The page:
D&D is not a physics engine
Some rules, because they seem to simulate little bits of reality, might give you the impression that this is major point of the game. However, D&D reality is very skewed in favour of making games and fantastical stories. Neither games, nor fantasy novels nor cinema pay much more than lip service to science-based reality. This extends to pretty much all role-playing games - some try harder than others, but all ultimately fail, and require either DM rulings (of course subject to DM's understanding of reality) or accepting "it's just a game".
The D&D world breaks many laws of physics
Many game effects appear to break core conservation laws, such as conservation of energy - although you can posit magical energy of various kinds, I doubt you could really fix that. A lot of the science-based effects (e.g. Time Stop) are based on fantasy science that really doesn't work if you think too hard about it (and I'm not talking about impossibility of the spell - think for a moment what is happening to the atoms and photons in a Time Stop zone - how could you see anything in it?)
Fire immunity is an example of introducing an "immovable object", and your plasma idea is the "unstoppable force". This was an old philosophy conundrum when the two met, but modern physics would consider either concept as a nonsense.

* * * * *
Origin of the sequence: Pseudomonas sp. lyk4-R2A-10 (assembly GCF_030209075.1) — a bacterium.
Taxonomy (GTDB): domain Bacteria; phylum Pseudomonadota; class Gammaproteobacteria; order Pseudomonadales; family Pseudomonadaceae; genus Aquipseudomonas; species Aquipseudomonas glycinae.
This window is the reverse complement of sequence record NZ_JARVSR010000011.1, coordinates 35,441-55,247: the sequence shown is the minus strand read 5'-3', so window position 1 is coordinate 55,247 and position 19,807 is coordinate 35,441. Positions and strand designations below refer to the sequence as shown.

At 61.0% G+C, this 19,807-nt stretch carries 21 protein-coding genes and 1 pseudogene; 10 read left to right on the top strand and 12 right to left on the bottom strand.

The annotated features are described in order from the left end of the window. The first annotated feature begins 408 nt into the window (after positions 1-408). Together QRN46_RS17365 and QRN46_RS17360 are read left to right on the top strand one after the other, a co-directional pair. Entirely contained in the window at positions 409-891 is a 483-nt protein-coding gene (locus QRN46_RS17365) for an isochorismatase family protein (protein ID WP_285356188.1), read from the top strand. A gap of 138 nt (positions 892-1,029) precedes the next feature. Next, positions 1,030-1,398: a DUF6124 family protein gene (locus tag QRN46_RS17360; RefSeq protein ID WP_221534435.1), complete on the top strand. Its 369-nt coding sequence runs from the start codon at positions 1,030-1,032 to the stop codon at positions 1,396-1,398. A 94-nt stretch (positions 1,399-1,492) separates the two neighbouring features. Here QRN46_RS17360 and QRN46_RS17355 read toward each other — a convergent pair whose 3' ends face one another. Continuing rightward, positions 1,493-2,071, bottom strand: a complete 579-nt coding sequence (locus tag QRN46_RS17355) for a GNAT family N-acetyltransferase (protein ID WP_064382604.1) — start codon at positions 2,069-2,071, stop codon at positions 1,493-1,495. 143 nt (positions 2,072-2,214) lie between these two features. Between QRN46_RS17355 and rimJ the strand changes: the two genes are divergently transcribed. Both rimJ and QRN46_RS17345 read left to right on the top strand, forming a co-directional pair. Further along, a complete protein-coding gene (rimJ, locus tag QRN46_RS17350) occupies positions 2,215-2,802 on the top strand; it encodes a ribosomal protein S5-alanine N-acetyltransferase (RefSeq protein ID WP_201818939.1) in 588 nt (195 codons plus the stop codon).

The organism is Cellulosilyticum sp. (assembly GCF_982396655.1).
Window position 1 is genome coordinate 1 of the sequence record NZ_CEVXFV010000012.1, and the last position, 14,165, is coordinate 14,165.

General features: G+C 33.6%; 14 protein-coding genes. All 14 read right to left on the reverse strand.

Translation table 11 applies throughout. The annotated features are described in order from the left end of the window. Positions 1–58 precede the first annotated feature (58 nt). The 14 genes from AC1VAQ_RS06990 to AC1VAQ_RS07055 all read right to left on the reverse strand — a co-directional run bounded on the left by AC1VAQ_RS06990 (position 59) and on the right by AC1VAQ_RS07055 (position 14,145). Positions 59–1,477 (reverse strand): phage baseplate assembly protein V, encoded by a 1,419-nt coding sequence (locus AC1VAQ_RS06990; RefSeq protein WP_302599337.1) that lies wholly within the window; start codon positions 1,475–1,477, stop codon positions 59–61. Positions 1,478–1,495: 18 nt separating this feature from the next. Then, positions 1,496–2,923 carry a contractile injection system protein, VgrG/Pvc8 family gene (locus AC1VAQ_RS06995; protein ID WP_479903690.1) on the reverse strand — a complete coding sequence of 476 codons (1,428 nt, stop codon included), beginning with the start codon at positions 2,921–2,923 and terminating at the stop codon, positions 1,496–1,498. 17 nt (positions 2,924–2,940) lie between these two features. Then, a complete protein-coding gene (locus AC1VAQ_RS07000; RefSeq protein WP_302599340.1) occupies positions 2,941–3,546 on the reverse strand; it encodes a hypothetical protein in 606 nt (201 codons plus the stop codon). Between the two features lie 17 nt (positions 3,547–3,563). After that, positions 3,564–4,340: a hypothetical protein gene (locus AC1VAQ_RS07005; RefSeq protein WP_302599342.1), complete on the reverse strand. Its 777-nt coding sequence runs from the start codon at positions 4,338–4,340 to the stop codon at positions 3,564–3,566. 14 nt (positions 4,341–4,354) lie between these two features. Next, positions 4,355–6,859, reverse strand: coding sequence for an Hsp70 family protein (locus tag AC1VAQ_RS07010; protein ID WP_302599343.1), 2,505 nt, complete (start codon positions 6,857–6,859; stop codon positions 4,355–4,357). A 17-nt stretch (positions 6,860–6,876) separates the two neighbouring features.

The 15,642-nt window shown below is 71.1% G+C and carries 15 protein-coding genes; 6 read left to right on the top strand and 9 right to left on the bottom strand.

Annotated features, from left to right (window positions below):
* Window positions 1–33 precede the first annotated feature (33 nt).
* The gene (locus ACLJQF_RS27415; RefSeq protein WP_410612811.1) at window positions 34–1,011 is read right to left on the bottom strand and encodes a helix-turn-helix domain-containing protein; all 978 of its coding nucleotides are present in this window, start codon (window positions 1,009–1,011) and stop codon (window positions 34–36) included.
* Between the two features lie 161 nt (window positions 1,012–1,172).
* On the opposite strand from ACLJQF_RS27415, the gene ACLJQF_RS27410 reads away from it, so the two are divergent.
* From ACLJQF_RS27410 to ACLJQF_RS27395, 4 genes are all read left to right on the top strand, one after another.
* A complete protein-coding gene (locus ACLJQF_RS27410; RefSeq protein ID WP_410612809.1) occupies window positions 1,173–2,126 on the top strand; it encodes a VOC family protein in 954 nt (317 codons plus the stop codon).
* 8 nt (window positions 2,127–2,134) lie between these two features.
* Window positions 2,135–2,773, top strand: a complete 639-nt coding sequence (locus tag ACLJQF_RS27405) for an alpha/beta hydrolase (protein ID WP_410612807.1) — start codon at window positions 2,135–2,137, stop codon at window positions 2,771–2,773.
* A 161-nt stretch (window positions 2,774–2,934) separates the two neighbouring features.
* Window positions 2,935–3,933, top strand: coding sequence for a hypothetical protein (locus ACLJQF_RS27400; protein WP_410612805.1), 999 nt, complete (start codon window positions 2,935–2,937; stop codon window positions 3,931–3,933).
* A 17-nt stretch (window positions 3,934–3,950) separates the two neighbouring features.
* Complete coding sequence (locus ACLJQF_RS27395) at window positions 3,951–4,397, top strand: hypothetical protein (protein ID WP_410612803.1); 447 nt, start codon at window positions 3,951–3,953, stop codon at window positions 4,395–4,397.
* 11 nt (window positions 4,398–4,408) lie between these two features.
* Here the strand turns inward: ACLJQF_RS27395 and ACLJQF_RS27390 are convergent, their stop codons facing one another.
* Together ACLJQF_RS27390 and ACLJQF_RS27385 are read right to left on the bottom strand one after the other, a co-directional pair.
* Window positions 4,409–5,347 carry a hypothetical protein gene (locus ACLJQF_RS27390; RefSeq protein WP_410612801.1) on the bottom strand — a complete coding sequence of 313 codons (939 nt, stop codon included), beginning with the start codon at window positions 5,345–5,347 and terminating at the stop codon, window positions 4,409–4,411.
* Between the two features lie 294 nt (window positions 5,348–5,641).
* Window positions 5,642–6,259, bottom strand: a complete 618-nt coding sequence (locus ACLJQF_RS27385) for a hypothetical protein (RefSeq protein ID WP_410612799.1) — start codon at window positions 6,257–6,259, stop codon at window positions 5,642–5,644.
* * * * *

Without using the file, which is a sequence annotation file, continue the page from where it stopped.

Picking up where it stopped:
The situation is unlikely to come up unless you construct it
Perhaps there is a magical trap that the players could find out about that generates a metal plasma, and it can be used to effectively petrify Fire Immune creatures caught in it. It might be a fun scenario to play. The chances of it happening without the players and the DM actively making it happen are unlikely though.
More mundane "reality" questions pop up now and then, when rules either don't exist, or seem to clash with real-world sense. You can rule these how you like, but I would advise to err on keeping the game and story alive as a priority over your sense of "reality".
Rule weird or unusual situations how you think they should work
A plasma of super-heated metal is a little out-of-canon for D&D, although if you find it fun, why not go for it. There is no RAW
On a simpler variant, I would rule a Fire Immune creature could drown in lava, much the same as a more normal creature would drown in water. There may even be RAW for this, although I haven't checked.
Double-check a few things afterward
If you enjoy exploring unusual situations in the game, you may want to check:
Other people in your group also find them fun
That you have not created an easy win option that would change the game and make it boring (all Fire Immune monsters can be defeated with the new tungsten plasma wand)